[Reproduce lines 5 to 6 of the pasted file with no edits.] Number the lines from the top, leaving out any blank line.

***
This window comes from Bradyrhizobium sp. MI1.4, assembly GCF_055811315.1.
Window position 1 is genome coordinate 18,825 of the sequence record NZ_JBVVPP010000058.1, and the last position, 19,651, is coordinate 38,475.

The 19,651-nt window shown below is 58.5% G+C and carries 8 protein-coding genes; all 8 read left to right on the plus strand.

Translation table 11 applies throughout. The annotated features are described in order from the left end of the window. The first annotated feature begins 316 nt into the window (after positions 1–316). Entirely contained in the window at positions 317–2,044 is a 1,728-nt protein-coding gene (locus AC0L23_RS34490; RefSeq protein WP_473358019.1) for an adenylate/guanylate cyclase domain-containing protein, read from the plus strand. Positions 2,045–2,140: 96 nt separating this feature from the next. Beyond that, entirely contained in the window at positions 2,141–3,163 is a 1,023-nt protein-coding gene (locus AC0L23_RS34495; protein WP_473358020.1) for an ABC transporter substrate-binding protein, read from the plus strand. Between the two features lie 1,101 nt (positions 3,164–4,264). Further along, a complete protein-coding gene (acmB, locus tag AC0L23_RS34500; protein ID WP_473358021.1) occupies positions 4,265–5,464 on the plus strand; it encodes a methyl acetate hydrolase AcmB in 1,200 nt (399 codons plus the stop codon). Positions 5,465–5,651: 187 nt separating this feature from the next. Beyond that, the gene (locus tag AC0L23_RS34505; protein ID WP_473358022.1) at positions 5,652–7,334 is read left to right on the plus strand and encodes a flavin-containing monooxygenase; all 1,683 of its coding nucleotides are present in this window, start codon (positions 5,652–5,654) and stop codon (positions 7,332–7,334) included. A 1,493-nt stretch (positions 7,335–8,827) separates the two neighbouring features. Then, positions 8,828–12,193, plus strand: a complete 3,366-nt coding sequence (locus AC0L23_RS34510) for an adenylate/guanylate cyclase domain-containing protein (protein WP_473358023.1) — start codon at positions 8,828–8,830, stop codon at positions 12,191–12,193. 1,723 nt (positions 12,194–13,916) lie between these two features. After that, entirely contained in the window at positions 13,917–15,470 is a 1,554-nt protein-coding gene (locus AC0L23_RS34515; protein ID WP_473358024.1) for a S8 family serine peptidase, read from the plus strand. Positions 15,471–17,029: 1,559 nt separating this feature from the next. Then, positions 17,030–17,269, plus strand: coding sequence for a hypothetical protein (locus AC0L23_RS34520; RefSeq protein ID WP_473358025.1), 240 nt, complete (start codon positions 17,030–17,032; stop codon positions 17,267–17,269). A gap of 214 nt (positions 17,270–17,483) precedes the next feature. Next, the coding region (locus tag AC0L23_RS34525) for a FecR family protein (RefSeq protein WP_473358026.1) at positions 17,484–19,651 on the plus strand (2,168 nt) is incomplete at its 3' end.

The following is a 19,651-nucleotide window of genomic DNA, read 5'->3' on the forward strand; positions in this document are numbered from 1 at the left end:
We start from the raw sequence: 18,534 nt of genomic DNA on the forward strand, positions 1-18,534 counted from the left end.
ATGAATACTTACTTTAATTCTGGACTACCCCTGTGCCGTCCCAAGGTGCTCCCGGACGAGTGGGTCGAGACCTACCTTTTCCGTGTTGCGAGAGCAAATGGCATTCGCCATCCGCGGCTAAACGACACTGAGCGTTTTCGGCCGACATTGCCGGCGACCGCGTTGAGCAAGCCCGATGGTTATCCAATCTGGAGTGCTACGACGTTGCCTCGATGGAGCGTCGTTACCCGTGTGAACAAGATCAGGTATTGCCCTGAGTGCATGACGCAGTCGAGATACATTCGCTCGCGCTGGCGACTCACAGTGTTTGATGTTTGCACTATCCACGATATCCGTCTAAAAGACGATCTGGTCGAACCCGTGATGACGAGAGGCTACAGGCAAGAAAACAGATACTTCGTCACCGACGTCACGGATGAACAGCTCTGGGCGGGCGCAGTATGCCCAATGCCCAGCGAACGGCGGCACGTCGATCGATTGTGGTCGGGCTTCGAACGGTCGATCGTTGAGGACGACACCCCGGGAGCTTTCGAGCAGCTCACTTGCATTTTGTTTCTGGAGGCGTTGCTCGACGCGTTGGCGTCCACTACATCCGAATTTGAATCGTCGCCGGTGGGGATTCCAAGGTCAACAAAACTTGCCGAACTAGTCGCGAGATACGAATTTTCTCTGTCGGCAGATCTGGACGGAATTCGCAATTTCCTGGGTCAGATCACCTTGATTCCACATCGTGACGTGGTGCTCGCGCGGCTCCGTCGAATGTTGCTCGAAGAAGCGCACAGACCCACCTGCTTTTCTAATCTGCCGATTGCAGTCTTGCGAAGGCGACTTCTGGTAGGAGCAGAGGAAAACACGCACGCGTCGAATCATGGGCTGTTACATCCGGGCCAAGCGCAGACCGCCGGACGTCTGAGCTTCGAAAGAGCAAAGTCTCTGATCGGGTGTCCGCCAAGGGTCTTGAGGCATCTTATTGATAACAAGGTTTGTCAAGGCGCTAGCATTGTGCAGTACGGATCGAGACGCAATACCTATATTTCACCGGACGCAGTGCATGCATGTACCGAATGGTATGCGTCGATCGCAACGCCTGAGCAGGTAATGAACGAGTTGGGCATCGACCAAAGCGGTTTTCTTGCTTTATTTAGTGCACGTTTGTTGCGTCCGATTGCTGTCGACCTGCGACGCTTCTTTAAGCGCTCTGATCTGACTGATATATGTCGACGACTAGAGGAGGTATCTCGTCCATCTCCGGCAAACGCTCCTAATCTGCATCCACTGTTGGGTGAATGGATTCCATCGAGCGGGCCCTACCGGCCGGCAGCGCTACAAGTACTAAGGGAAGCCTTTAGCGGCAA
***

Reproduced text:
The following is a 19,651-nucleotide window of genomic DNA, read 5'->3' on the forward strand; positions in this document are numbered from 1 at the left end:
We start from the raw sequence: 18,534 nt of genomic DNA on the forward strand, positions 1-18,534 counted from the left end.